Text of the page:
Tech Companies Beware. Your Brand May Be Boring.
SaaS and other tech-based companies can learn something invaluable from “old school” branding.
I used to work at Mastercard and Citibank. I was in fintech before it was dubbed fintech.
The bottom line is that any technology-based product or service is basically a commodity. Mastercard was and is a piece of plastic (or series of unique numbers) that enables you to pay for stuff. So are Visa and Amex.
So, what distinguishes one commodity brand from another?
I don’t care about what the thing does (i.e., functionality). Lyft and Uber both pick me up and take me places. I can post videos on Vimeo, YouTube, or Wistia. I can order food from any number of app-based delivery services.
Functionality is easy to copy. It’s the basic price of entry these days. As the recipient of hundreds of sales pitches each week and attendee at lots of conferences, I’m getting tired of hearing about what innovations do. I want to know more about what makes yours better than other similar (and sometimes seemingly identical) solutions.
Tech companies may start to realize that in the months and years ahead as more and more companies will have a “cloud-based thing” that enables a consumer or business to do something in less time.
Even companies that have a physical presence (like co-working spaces and trade shows/conferences) are finding that they need to compete on variables other than square footage and the number and titles of people in them. Size does not a unique brand make.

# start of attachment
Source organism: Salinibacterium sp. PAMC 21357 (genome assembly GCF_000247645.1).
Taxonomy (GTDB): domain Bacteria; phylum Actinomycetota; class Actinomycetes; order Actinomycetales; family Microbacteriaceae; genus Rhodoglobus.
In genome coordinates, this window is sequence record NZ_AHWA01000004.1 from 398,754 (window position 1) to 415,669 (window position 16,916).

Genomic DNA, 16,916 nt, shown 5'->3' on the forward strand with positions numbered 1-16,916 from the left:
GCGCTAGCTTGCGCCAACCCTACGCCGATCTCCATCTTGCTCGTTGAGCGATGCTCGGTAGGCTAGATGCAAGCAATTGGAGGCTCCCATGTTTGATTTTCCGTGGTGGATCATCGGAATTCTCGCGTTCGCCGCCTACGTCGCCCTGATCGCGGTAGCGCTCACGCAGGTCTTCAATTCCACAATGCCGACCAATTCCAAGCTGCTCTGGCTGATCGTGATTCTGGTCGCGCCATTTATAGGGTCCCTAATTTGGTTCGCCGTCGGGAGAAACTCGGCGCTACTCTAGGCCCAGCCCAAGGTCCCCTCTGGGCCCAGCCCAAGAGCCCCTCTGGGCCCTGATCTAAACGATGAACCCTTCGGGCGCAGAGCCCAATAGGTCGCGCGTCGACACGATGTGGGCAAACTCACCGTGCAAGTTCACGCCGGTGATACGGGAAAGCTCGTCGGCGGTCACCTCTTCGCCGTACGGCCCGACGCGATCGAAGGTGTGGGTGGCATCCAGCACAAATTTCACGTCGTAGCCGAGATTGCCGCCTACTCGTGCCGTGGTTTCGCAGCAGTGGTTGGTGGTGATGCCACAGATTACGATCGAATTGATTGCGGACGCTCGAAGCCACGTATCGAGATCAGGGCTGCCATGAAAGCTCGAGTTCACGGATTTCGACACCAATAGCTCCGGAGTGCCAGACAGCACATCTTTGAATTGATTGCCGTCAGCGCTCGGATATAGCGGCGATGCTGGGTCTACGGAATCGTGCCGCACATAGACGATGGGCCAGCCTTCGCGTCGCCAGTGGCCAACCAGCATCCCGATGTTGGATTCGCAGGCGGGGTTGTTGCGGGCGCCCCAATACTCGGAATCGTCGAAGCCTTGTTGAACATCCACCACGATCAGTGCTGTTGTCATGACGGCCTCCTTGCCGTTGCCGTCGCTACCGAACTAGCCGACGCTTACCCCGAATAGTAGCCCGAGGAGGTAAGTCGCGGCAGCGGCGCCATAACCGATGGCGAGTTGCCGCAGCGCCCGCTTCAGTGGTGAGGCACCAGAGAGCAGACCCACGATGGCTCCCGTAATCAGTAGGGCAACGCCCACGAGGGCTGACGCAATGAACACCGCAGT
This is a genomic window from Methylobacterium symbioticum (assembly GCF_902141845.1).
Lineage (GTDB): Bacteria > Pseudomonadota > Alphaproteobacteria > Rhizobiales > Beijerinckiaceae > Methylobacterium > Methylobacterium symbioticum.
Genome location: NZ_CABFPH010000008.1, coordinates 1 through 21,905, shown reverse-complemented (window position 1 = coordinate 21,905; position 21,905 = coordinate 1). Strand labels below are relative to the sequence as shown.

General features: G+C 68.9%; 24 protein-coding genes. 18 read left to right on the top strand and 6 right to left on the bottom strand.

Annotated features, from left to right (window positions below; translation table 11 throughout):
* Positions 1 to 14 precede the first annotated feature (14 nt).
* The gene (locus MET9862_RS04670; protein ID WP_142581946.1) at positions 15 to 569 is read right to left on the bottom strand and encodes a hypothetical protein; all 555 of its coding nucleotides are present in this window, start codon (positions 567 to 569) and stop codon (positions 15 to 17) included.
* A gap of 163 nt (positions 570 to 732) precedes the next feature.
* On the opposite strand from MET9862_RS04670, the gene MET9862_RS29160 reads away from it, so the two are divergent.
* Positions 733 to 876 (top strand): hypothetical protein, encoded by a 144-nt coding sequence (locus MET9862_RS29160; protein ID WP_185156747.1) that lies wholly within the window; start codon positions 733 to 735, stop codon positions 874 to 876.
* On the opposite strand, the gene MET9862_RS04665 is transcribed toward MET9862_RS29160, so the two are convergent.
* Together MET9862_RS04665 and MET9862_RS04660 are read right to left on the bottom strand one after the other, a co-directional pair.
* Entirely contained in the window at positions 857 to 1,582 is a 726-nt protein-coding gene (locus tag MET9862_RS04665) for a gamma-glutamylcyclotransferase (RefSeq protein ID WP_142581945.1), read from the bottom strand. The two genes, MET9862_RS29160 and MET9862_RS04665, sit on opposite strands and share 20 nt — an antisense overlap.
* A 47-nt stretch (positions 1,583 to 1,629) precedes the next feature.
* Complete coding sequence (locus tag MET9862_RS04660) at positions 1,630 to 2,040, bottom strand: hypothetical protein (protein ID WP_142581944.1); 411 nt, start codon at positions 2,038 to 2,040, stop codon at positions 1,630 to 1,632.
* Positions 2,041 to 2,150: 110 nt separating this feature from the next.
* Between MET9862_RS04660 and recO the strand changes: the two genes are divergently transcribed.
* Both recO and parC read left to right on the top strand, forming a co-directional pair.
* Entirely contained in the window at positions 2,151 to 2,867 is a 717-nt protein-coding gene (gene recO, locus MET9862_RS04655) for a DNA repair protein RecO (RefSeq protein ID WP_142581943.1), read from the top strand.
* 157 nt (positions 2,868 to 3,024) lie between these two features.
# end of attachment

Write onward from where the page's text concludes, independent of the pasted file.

Brand is all about soul.
Although the 20-year old “Priceless” campaign has gone through many iterations and countless CMOs have taken credit for its creation, its roots are based in the fact that money (paper or digital) can’t buy everything. Experiences are what’s memorable.
When it launched, the Priceless campaign was carried through every aspect of the company’s operations and marketing — both direct to consumer and B-to-B. Even the annual report.
Companies today talk a lot about their culture. But the soul of a brand extends far beyond the giant Jenga or PTO or cool tee shirts or a wide variety of breakfast cereal in the kitchen.
A great brand is…
- Genuine and meaningful. It distinguishes the company from its competitors in a profound and customer-relevant way. If you take your company’s name out of your branding statement and insert another company name, will it still hold true?
- Research-based. If you don’t know why your customers like your product/service or what their pain points are your tagline and logo are just a bunch of blah-blah. Above all, a brand needs to address what customers (and prospective customers) really care about. Great brands are even able to charge more for their services if they deliver value.
- Ubiquitous. It needs to carry through every aspect of how the company lives and breathes. Every employee needs to be able to explain the brand and to act on its principles. It has a meaning beyond a series of clever ads or a fun social media campaign.
- Timeless. Although the creative execution may evolve over time, a great brand (like a memorable person) has a deep and credible core.
Perhaps companies care less about “traditional” branding these days because of the short-term scale- and-sell mentality that’s pervasive in the tech world.
Or, maybe we just haven’t reached that point yet where companies don’t realize they need to distinguish themselves in order to survive and thrive.
Many of today’s marketing and creative agencies haven’t been trained to ask their clients, “What makes you truly different from and better than the other companies that do what you do?” Having more rounds of funding is nice, but being rich doesn’t always make you better.
So, whether you have a small company or global operation — before you spend another digital penny on that logo or website from either a full-service agency or from Fiverr, be sure to ask yourself, “What makes my brand priceless?”
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